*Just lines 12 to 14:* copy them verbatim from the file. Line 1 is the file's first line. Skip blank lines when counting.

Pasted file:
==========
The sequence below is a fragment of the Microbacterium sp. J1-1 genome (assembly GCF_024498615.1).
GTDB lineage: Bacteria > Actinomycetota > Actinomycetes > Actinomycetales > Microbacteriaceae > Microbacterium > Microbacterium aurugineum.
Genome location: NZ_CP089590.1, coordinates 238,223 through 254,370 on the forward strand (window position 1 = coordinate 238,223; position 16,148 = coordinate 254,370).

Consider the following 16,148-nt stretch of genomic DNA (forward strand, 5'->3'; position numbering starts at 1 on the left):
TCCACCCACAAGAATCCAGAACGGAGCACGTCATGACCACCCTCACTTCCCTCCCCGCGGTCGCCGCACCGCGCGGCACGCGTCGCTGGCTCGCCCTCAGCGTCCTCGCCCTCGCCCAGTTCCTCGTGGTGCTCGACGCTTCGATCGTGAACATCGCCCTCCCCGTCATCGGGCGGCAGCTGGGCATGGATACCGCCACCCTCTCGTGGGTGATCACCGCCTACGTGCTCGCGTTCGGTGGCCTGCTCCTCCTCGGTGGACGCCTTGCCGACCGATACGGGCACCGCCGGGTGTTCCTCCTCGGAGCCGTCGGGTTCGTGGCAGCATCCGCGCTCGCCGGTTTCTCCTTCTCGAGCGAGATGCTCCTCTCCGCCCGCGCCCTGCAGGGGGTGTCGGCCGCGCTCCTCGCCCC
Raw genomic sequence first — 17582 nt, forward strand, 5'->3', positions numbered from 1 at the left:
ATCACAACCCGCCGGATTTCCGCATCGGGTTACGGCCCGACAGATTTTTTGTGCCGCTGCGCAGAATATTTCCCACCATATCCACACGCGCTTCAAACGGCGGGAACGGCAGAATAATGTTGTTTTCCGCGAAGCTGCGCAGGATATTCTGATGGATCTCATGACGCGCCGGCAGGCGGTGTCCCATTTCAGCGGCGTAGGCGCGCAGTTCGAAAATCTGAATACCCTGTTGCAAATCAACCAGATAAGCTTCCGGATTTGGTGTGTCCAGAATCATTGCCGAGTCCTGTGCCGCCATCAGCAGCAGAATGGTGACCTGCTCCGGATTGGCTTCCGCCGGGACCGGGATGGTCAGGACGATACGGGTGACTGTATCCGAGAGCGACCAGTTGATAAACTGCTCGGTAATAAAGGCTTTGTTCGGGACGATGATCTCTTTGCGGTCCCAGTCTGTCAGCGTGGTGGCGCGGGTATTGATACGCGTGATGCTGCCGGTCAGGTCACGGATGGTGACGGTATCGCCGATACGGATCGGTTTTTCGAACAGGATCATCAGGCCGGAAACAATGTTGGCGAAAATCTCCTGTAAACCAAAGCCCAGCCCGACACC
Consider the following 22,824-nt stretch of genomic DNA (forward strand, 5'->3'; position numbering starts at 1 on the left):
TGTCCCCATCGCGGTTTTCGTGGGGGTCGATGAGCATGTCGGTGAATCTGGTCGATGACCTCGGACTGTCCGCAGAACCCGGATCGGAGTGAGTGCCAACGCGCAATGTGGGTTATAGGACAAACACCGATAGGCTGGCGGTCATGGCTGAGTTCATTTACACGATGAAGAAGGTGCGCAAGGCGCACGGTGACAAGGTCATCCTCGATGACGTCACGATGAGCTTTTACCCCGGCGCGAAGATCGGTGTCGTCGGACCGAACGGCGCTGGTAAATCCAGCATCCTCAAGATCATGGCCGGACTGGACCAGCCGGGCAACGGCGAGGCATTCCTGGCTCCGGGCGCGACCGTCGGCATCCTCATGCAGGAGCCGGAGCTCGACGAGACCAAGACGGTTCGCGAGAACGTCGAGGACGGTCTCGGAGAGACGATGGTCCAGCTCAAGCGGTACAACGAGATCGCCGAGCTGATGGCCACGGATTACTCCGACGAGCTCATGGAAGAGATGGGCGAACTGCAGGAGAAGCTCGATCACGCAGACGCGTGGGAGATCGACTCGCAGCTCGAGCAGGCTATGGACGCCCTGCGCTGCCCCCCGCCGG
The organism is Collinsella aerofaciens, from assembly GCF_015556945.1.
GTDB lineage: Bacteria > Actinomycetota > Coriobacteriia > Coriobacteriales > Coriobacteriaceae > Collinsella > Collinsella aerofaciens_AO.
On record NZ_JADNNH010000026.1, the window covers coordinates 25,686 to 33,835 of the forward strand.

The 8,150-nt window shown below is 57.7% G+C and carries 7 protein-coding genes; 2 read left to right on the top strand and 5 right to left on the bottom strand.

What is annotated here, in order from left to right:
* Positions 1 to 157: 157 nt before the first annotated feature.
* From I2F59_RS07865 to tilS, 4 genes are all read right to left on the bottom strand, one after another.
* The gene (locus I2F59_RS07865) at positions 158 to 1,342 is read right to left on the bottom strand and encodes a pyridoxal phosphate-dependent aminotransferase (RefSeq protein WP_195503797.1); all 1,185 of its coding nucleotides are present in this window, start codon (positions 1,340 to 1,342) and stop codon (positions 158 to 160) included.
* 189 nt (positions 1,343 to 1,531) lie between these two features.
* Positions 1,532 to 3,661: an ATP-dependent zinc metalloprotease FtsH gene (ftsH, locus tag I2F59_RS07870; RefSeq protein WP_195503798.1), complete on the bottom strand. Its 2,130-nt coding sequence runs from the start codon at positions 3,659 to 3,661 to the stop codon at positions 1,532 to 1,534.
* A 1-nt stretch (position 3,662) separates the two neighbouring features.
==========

On record NZ_JADNNH010000026.1, the window covers coordinates 25,686 to 33,835 of the forward strand.

The 8,150-nt window shown below is 57.7% G+C and carries 7 protein-coding genes; 2 read left to right on the top strand and 5 right to left on the bottom strand.

What is annotated here, in order from left to right: